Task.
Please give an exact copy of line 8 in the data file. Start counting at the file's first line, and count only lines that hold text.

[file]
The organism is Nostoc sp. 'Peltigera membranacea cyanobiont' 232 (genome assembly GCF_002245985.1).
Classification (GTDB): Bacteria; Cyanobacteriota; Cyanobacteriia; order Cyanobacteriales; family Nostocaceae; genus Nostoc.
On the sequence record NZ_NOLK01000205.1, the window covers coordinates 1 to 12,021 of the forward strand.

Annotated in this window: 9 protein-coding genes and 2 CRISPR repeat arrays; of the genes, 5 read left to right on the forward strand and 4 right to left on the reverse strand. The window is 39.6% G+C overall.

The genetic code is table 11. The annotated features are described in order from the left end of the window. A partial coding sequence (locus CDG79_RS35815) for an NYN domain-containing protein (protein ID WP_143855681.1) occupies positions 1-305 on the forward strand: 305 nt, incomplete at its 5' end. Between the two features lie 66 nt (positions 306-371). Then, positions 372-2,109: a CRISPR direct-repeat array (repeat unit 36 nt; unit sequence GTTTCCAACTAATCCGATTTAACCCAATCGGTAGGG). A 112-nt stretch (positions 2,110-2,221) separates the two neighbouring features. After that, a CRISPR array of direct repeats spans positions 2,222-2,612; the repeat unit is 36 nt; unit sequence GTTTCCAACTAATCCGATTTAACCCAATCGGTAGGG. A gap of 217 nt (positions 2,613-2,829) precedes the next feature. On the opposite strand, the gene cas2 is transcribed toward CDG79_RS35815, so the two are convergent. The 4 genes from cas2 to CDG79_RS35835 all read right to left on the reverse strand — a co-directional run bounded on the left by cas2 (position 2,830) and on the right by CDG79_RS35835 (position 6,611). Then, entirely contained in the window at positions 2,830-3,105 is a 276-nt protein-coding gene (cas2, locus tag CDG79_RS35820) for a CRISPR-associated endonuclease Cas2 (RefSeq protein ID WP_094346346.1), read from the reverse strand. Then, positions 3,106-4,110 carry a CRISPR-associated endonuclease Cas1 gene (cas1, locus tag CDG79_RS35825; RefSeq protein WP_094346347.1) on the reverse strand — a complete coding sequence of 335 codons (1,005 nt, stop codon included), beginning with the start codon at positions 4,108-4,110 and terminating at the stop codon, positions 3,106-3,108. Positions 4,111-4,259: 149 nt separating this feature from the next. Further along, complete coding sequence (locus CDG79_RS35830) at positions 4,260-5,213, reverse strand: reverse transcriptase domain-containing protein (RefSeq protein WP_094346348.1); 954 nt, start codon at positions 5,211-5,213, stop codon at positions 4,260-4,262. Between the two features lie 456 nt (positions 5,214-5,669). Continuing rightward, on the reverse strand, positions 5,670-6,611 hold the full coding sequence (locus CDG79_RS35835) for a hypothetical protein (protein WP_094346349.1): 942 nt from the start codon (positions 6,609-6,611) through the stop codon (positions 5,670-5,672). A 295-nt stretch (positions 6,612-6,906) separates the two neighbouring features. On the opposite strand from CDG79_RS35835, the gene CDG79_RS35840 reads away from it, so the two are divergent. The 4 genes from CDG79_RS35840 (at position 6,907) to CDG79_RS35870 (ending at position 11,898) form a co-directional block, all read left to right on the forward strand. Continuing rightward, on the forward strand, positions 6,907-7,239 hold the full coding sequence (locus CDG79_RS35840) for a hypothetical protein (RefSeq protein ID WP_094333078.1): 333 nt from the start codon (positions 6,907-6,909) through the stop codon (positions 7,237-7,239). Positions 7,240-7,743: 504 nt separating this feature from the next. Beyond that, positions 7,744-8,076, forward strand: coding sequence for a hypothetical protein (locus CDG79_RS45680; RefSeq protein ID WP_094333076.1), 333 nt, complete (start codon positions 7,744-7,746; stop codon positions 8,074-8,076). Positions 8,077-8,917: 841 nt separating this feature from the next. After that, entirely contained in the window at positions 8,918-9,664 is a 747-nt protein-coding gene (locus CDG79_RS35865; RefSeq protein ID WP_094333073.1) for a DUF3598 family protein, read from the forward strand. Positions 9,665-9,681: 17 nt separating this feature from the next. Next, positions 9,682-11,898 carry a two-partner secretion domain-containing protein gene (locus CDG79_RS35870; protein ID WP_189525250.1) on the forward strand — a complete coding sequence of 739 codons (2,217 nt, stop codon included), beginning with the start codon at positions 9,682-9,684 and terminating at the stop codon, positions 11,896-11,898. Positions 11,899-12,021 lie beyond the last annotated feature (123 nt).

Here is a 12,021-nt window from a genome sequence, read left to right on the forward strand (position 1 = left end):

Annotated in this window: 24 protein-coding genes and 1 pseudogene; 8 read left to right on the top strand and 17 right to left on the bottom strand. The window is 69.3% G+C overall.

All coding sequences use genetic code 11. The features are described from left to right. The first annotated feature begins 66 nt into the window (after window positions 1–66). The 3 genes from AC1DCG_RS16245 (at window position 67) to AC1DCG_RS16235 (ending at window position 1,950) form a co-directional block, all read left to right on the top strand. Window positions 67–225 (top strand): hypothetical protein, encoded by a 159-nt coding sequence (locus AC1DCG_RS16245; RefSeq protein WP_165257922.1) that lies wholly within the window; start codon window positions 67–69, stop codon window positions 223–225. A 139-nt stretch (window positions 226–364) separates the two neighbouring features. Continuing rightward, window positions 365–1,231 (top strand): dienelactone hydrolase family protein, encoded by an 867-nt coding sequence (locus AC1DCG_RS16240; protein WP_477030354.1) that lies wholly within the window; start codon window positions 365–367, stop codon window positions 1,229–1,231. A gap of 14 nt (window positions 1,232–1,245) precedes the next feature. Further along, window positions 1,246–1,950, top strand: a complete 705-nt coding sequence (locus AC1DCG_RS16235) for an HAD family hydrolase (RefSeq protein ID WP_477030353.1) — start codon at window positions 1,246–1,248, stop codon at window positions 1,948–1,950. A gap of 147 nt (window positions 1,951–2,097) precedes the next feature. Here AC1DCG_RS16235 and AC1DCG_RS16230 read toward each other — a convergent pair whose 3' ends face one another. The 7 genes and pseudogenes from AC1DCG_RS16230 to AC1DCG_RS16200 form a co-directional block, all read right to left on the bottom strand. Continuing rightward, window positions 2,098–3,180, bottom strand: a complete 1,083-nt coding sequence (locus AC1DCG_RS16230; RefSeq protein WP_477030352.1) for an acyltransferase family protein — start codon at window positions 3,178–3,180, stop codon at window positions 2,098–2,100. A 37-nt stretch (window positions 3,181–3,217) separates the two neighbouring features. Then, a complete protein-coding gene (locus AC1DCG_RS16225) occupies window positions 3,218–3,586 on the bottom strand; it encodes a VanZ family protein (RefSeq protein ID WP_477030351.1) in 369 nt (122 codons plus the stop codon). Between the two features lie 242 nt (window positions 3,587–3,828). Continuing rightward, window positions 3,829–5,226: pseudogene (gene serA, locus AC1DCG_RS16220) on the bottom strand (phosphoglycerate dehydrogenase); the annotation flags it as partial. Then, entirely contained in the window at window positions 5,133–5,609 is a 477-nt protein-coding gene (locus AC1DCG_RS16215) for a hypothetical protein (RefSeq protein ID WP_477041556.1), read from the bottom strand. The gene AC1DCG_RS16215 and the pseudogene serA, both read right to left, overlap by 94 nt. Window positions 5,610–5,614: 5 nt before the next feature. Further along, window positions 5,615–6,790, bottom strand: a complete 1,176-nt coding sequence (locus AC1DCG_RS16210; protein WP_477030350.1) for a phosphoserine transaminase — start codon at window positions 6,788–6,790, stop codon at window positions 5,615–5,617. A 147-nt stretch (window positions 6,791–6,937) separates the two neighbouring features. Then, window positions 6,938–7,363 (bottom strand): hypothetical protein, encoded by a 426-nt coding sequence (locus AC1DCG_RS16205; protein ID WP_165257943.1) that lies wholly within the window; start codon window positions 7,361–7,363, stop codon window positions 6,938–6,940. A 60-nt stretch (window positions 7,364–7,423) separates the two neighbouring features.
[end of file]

All coding sequences use genetic code 11. The features are described from left to right. The first annotated feature begins 66 nt into the window (after window positions 1–66). The 3 genes from AC1DCG_RS16245 (at window position 67) to AC1DCG_RS16235 (ending at window position 1,950) form a co-directional block, all read left to right on the top strand. Window positions 67–225 (top strand): hypothetical protein, encoded by a 159-nt coding sequence (locus AC1DCG_RS16245; RefSeq protein WP_165257922.1) that lies wholly within the window; start codon window positions 67–69, stop codon window positions 223–225. A 139-nt stretch (window positions 226–364) separates the two neighbouring features. Continuing rightward, window positions 365–1,231 (top strand): dienelactone hydrolase family protein, encoded by an 867-nt coding sequence (locus AC1DCG_RS16240; protein WP_477030354.1) that lies wholly within the window; start codon window positions 365–367, stop codon window positions 1,229–1,231. A gap of 14 nt (window positions 1,232–1,245) precedes the next feature. Further along, window positions 1,246–1,950, top strand: a complete 705-nt coding sequence (locus AC1DCG_RS16235) for an HAD family hydrolase (RefSeq protein ID WP_477030353.1) — start codon at window positions 1,246–1,248, stop codon at window positions 1,948–1,950. A gap of 147 nt (window positions 1,951–2,097) precedes the next feature. Here AC1DCG_RS16235 and AC1DCG_RS16230 read toward each other — a convergent pair whose 3' ends face one another. The 7 genes and pseudogenes from AC1DCG_RS16230 to AC1DCG_RS16200 form a co-directional block, all read right to left on the bottom strand. Continuing rightward, window positions 2,098–3,180, bottom strand: a complete 1,083-nt coding sequence (locus AC1DCG_RS16230; RefSeq protein WP_477030352.1) for an acyltransferase family protein — start codon at window positions 3,178–3,180, stop codon at window positions 2,098–2,100. A 37-nt stretch (window positions 3,181–3,217) separates the two neighbouring features. Then, a complete protein-coding gene (locus AC1DCG_RS16225) occupies window positions 3,218–3,586 on the bottom strand; it encodes a VanZ family protein (RefSeq protein ID WP_477030351.1) in 369 nt (122 codons plus the stop codon). Between the two features lie 242 nt (window positions 3,587–3,828). Continuing rightward, window positions 3,829–5,226: pseudogene (gene serA, locus AC1DCG_RS16220) on the bottom strand (phosphoglycerate dehydrogenase); the annotation flags it as partial. Then, entirely contained in the window at window positions 5,133–5,609 is a 477-nt protein-coding gene (locus AC1DCG_RS16215) for a hypothetical protein (RefSeq protein ID WP_477041556.1), read from the bottom strand. The gene AC1DCG_RS16215 and the pseudogene serA, both read right to left, overlap by 94 nt. Window positions 5,610–5,614: 5 nt before the next feature. Further along, window positions 5,615–6,790, bottom strand: a complete 1,176-nt coding sequence (locus AC1DCG_RS16210; protein WP_477030350.1) for a phosphoserine transaminase — start codon at window positions 6,788–6,790, stop codon at window positions 5,615–5,617. A 147-nt stretch (window positions 6,791–6,937) separates the two neighbouring features. Then, window positions 6,938–7,363 (bottom strand): hypothetical protein, encoded by a 426-nt coding sequence (locus AC1DCG_RS16205; protein ID WP_165257943.1) that lies wholly within the window; start codon window positions 7,361–7,363, stop codon window positions 6,938–6,940. A 60-nt stretch (window positions 7,364–7,423) separates the two neighbouring features.